There are sections showing how films reinforce societal homophobia, especially amongst young men. There are looks at the politics of cross dressing and how a man who dresses as a woman loses status and power and is a figure of fun, but a woman who takes on male attributes is dangerous and a threat. The film ends with a kaleidoscope of more modern and enlightened film images celebrating a growing awareness of the part the gay and lesbian community has to play in the wonderful tapestry that is America.

The film is important viewing for both gay and straight audiences as it shows how powerful images can be. Movies are where our culture learns how to act and what it means to be this or that sort of person - and they are more or less permanent images, frozen in their own time as ours marches on. The LGBT community will learn much about where they come from and why societal attitudes exist. The straight community will learn that the LGBT community is just as human as any other minority.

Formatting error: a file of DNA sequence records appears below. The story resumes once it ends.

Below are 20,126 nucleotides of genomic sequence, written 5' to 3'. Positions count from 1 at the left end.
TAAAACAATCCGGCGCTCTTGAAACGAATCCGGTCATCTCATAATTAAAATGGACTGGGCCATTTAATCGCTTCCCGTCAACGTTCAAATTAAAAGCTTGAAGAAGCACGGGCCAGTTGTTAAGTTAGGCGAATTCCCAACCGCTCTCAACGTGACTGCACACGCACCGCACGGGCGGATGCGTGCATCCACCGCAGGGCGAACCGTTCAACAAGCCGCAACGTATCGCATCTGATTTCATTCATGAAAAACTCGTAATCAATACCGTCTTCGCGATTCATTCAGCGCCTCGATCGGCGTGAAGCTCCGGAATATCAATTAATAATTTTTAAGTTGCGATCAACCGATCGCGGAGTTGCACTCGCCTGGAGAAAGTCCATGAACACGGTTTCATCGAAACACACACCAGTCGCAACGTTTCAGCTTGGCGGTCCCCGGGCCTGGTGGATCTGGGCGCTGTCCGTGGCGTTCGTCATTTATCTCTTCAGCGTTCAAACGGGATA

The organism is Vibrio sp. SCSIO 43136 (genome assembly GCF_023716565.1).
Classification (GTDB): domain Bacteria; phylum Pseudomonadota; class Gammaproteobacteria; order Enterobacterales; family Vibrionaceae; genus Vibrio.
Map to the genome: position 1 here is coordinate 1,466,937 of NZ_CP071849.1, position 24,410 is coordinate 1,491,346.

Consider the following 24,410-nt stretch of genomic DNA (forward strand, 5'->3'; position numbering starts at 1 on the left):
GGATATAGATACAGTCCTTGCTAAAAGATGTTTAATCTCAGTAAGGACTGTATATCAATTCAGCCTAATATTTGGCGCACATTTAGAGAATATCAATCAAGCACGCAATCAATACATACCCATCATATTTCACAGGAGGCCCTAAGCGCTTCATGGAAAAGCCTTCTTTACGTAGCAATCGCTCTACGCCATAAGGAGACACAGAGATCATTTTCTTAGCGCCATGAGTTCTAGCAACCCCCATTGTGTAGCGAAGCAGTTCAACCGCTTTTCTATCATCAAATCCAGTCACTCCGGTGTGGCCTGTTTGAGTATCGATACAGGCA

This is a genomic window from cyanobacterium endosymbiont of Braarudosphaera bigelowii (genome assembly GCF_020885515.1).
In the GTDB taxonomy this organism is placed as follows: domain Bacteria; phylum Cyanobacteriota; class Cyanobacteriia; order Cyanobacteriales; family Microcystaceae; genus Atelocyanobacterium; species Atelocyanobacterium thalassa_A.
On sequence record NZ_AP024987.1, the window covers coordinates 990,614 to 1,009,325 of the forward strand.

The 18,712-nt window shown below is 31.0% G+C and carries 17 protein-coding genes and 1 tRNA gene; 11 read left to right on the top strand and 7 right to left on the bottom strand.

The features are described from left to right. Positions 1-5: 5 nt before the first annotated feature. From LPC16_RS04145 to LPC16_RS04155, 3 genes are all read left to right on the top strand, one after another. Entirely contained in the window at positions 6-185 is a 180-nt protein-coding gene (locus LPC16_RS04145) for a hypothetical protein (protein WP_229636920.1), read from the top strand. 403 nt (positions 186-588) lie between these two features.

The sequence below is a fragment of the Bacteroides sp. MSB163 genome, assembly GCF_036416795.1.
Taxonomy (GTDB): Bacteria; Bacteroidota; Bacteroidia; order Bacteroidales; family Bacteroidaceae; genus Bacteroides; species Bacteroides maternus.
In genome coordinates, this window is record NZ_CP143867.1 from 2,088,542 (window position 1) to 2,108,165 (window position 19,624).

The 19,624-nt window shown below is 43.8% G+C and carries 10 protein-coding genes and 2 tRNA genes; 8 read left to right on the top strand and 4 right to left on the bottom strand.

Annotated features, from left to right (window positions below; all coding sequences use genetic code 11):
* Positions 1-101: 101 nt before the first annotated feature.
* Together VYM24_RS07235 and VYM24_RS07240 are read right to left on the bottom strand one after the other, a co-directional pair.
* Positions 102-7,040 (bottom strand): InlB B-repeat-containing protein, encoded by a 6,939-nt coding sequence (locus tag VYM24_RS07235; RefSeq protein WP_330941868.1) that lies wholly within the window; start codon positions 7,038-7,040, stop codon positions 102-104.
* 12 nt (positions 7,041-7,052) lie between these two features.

The film gives me an uplifting feeling at the incredible diversity of human nature. At the same time, I look at modern film and wonder if we too, in our more enlightened era, aren't falling into some of the same traps as in the past. The LGBT community will have to be vigilant or it will be trapped in a new round of stereotypes - the gay best friend of the heroine, the wise but tragic drag queen, and the militant Birkenstock wearing lesbian. The LGBT community is as diverse internally as the straight community and society, as a whole, is responsible for seeing that this is accurately and fairly represented in entertainment, especially in film - the mirror of our desires.

Much too important for the usual closing ephemera.